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Obama administration intensifies efforts in Sudan

Young activists in Sudan, where political dissent is rarely tolerated, seize on a small opening before April's elections to educate voters.

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By Mary Beth Sheridan
Monday, August 30, 2010; 7:35 AM

The Obama administration, which came to office promising stronger leadership on Sudan, is now scrambling to salvage a 2005 U.S.-backed peace accord and prevent Africa's largest nation from sliding back into civil war.

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In recent weeks, the administration has doubled its diplomatic presence in South Sudan and dispatched a respected former ambassador to help with negotiations on an independence referendum for the region, which is scheduled for January.

President Obama and his advisers are also mulling over incentives to persuade Sudan's leadership to cooperate with the referendum, officials say.

Former officials and activist groups worry that the flurry of action may be too little, too late. They say the Obama administration's efforts over the past year have been hobbled by infighting and a lack of high-level attention.

Read Jeff Stein's Spy Talk post on the CIA training Sudan's spies as Obama officials fight over policy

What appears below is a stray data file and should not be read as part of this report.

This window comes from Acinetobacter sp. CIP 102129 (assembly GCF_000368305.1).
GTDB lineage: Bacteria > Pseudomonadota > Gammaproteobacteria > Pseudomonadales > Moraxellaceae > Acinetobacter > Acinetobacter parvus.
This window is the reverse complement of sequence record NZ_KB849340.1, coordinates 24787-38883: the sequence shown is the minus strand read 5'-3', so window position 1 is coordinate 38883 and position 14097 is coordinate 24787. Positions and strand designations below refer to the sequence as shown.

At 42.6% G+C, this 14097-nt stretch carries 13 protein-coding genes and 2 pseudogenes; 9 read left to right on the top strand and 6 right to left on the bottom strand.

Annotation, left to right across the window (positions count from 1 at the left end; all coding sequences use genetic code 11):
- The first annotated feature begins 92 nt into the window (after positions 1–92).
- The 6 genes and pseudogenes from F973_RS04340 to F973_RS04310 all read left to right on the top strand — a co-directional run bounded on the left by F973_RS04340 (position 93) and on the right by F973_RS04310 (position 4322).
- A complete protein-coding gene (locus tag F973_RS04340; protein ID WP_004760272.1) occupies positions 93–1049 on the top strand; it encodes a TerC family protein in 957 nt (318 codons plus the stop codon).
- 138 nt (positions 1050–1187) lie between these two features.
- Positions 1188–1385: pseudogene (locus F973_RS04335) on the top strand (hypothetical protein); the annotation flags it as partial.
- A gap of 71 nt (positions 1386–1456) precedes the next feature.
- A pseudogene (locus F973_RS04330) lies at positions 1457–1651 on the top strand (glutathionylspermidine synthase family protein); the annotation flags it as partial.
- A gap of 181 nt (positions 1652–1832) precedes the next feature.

"President Obama's approach to Sudan may well lead to his being the one who 'lost' Sudan and the opportunities for peace" in the 2005 accord, said Roger Winter, who helped negotiate the deal that ended Sudan's 21-year civil war. He added, however, that the recently intensified diplomatic effort offers some hope.

The peace agreement provided for religious and political autonomy for the Christian and animist south until the referendum. Polls indicate that the mostly black south will vote to secede from the largely Arab Muslim north, its antagonist in the civil war.

But the Sudanese government, dominated by northerners, has not reached agreement with the south on such issues as demarcating the border and figuring out how to divide revenue from the country's oil fields, located mainly in the south. Election preparations are behind schedule.

"We're really getting close to the drop-dead date when it becomes almost impossible to hold the referendum in January" for legal and logistical reasons, said Jon Temin, a Sudan specialist at the U.S. Institute of Peace.

A delay in that referendum - and a separate one that will determine who controls the oil-rich border town of Abyei - could reignite the civil war. Such a conflict might dwarf the one that has left at least 300,000 people dead in Sudan's western Darfur area, analysts say.

After months of internal debate, the Obama administration unveiled a policy last October that would reward or punish Sudan's government based on whether it met benchmarks regarding: Darfur, the north-south agreement and counterterrorism.

"Implementing the policy has been slow, but it has picked up" recently, with the diplomatic mini-surge, said Ezekiel Lol Gatkuoth, head of the South Sudan regional government's mission in Washington.


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